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Home » The Next Frontier for Marketers? Authentic Connection.

The Next Frontier for Marketers? Authentic Connection.

Last week, a couple of us from St. Gregory Group’s creative team attended the inaugural Brandemonium conference in Cincinnati. Billed as an event for anyone whose work is touched by branding, the conference featured marketing guru Seth Godin; the band OK Go, known for their delightfully innovative music videos; and big brains from Kroger, Google, Target and more.

As marketers, it’s all too easy to slip into a meaningless patter, and for those of us listening to nod meaningfully lest we be unmasked as imposters. Thankfully, the feather fluffing at Brandemonium was kept to a minimum—and the branding conference seemed to be taking a cue from the marketing industry itself. In session after session, successful branding experts discussed the rising power of the customer as a force to be reckoned with—and just as attendees like me were sniffing out the speakers with something genuinely useful to say, consumers are demanding authenticity from the brands they spend their money on.

Obviously, customers have always been king. But a couple of newish factors are amplifying individual buying power. First, consumers now have so many choices—many of which can be accessed online without setting foot in a retail or dealer environment—that brands have to compete more intelligently than ever before. And because forums and online reviews allow buyers to communicate with one another, they’re no longer dependent on the marketing message alone to evaluate a product.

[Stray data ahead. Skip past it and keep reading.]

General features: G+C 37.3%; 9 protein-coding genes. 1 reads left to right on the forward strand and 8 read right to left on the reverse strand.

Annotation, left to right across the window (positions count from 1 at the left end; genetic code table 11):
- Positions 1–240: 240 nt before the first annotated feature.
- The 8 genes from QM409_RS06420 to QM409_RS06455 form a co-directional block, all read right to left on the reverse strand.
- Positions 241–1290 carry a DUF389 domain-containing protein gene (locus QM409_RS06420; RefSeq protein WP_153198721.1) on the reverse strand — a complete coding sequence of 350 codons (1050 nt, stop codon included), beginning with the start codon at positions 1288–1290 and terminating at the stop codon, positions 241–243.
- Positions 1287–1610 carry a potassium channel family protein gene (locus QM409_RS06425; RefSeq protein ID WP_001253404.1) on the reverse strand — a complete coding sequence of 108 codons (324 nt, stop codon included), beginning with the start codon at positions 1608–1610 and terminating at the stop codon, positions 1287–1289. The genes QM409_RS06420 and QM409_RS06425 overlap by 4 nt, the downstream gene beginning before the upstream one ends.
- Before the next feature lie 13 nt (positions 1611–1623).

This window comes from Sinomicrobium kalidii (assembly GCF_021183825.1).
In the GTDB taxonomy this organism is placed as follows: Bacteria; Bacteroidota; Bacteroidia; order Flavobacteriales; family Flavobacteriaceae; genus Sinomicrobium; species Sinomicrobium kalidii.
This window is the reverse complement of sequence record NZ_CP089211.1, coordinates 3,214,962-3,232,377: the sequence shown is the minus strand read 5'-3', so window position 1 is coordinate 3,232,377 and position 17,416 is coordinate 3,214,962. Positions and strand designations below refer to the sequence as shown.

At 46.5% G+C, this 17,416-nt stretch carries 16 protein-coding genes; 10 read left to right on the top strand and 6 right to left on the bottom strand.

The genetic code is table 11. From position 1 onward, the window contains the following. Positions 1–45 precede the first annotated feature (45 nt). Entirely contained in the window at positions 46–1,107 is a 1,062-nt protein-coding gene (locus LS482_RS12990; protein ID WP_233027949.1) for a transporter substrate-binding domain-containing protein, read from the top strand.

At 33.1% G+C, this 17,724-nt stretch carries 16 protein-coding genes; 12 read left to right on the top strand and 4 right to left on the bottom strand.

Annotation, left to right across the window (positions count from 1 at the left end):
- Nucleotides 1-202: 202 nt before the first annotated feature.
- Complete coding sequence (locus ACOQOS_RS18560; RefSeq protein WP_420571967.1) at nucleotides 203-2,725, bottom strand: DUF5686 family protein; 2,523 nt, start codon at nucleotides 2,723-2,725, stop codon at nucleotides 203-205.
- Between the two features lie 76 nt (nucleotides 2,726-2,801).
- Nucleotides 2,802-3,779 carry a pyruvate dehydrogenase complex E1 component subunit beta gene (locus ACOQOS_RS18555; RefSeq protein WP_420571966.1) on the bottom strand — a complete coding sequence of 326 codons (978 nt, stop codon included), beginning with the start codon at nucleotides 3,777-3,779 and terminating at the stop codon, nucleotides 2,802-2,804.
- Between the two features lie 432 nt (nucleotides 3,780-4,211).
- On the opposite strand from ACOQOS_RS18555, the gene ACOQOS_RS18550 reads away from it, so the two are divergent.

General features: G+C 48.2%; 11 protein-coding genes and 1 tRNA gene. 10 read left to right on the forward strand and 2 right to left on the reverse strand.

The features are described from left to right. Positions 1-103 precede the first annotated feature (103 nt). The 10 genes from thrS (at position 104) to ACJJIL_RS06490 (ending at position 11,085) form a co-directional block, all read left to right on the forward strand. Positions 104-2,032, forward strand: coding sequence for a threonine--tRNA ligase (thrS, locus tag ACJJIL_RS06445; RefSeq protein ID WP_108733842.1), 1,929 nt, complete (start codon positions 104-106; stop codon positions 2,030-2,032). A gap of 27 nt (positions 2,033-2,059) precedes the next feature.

This means brands have to find new ways to compete in a crowded, well-informed marketplace. The consensus solution seems to be that to survive and thrive today, you need to provide an experience customers can’t get anywhere else. Interactivity, input and personalization are the name of the game, whether you’re marketing cars or groceries. Belonging and connection inspire loyalty, and savvy customers can see through artifice.

·      To make a connection with passengers and make travel more efficient, the TSA started a highly entertaining Instagram account that now has more than 800,000 followers.

·      Microsoft launched their #makewhatsnext initiative to get more girls interested in STEM careers—simultaneously shining a light on a very human problem and helping to solve it.

·      Coca-Cola quite literally personalized their 20-ounce bottles, replacing their logo with names (a stunt that increased sales by 19% in 2014).   

So: What are you doing to authentically connect with your audience? Do you know what they actually want from your product? Are you supplying it? Are you creating community, or just squeezing them for money? Are you doing things the way you’ve always done them, or are you taking note of changes in your industry and connecting the dots?